Golang: String, Byte Slice, Rune Slice

By Xah Lee. Date: . Last updated: .

One annoying thing about golang is that you have to constantly convert string, byte slice, and rune slice.

They are the same thing in 3 different formats.

String is a nice way to deal with short sequence, of bytes or characters. Everytime you operate on string, such as find replace string or take substring, a new string is created. This is very inefficient if string is huge, such as file content. [see Golang: String]

Byte slice is just like string, but mutable. i.e. you can modify each byte or character. This is very efficient for working with file content, either as text file, binary file, or IO stream from networking. [see Golang: Slice]

Rune slice is like byte slice, except that each index is a character instead of a byte. This is best if you work with text files that have lots non-ASCII characters, such as Chinese text or math formulas ∑ or text with emoji ♥ . [see Golang: Rune]

[see ASCII Table]

Here's common solutions working with golang string as character sequence.

String To Byte Slice

[]byte(str)

package main

import "fmt"

func main() {

	var x = "abc→"

	// convert string to byte slice
	var bs = ([]byte)(x)

	fmt.Printf("%v\n", bs) // [97 98 99 226 134 146]

}

Byte Slice to String

string(byteslice)

package main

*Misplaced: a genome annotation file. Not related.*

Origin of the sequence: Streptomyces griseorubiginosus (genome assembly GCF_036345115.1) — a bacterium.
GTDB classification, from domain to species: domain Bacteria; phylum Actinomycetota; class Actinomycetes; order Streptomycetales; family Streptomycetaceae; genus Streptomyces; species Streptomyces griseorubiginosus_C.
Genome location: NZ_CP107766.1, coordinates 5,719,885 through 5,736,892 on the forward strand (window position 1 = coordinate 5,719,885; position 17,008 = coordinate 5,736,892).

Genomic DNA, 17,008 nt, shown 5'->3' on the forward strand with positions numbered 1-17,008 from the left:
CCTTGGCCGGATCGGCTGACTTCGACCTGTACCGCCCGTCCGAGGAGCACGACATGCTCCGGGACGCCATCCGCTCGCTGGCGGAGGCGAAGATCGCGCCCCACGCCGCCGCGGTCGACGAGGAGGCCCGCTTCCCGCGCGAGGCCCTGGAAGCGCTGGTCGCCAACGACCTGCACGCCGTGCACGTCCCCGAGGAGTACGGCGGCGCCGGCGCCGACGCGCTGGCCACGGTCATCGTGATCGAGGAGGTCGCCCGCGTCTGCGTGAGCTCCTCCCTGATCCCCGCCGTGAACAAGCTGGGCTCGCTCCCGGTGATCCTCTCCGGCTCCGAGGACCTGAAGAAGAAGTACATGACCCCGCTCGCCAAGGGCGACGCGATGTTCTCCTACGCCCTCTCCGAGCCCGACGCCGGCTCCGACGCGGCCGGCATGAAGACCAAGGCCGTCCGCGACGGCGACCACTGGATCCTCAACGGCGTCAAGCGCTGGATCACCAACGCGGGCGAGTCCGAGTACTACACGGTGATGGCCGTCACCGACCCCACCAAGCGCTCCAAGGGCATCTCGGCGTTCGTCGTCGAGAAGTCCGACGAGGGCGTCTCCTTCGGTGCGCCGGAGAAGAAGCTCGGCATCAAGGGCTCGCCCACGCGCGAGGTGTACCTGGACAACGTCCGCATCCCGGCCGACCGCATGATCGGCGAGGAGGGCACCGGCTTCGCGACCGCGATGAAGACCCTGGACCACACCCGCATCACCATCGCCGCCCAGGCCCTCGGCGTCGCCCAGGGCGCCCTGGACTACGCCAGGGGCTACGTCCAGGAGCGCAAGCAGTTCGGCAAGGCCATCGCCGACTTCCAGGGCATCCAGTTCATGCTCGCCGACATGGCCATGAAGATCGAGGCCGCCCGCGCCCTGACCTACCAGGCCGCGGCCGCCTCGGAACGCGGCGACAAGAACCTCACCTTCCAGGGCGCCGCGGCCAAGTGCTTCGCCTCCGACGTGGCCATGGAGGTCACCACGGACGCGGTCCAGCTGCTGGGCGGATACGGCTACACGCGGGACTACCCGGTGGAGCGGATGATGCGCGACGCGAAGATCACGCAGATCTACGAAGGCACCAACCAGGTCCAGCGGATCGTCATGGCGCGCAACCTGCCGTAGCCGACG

import "fmt"

func main() {

	var bs = []byte{"a"[0], "b"[0], "c"[0], 0xE2, 0x86, 0x92}
	// 0xE2, 0x86, 0x92 is the utf8 encoding for →

	// convert byte slice to string
	var str = string(bs)

	fmt.Printf("%v\n", str) // abc→

	// print type
	fmt.Printf("%T\n", str) // string

}

String To Rune Slice

[]rune(str)

package main

import "fmt"

func main() {

	var str = "abc→"

	// convert string to rune slice
	var rs = []rune(str)

	fmt.Printf("%v\n", rs) // [97 98 99 8594]

	// print type
	fmt.Printf("%T\n", rs) // []int32

}

Rune Slice To String

string(runeslice)

package main

import "fmt"

func main() {

	var rs = []rune{'a', 'b', 'c', '→'}

	// convert rune slice to string
	var str = string(rs)

	fmt.Printf("%#v\n", str) // "abc→"

	// print type
	fmt.Printf("%T\n", str) // string

}

Byte Slice To Rune Slice

[]rune(string(byteslice))

package main

import "fmt"

func main() {

	var bs = []byte{"a"[0], "b"[0], "c"[0], 0xE2, 0x86, 0x92}
	// 0xE2, 0x86, 0x92 is the utf8 encoding for →

	// convert byte slice to rune slice
	var rs = []rune(string(bs))

	for _, v := range rs {
		fmt.Printf("%c", v)
	}
	// abc→

	fmt.Printf("\n")

	// print type
	fmt.Printf("%T\n", rs) // []int32

}

Rune Slice To Byte Slice

[]byte(string(runeslice))

package main

import "fmt"

func main() {

	var rs = []rune{'a', 'b', 'c', '→'}

	// print type
	fmt.Printf("%T\n", rs) // []int32

	// convert rune slice to byte slice
	var bs = []byte(string(rs))

	fmt.Printf("%#v\n", bs)
	// []byte{0x61, 0x62, 0x63, 0xe2, 0x86, 0x92}

	fmt.Printf("%d\n", bs)
	// [97 98 99 226 134 146]

	fmt.Printf("%q\n", bs)
	// "abc→"

}

Number of Characters

To count the number of character, there are few ways:

Use import "unicode/utf8"

utf8.RuneCount(byteSlice) → return the number of characters in byteSlice.

utf8.RuneCountInString(string) → returns the number of character in string. (character here means Unicode codepoint, aka rune)

Or convert it to rune slice, then call len, e.g. len([]rune("I ♥ U"))

package main

import "fmt"
import "unicode/utf8"

func main() {
	var x = "I ♥ U"

	// number of bytes
	fmt.Printf("%v\n", len(x)) // 7

	// number of characters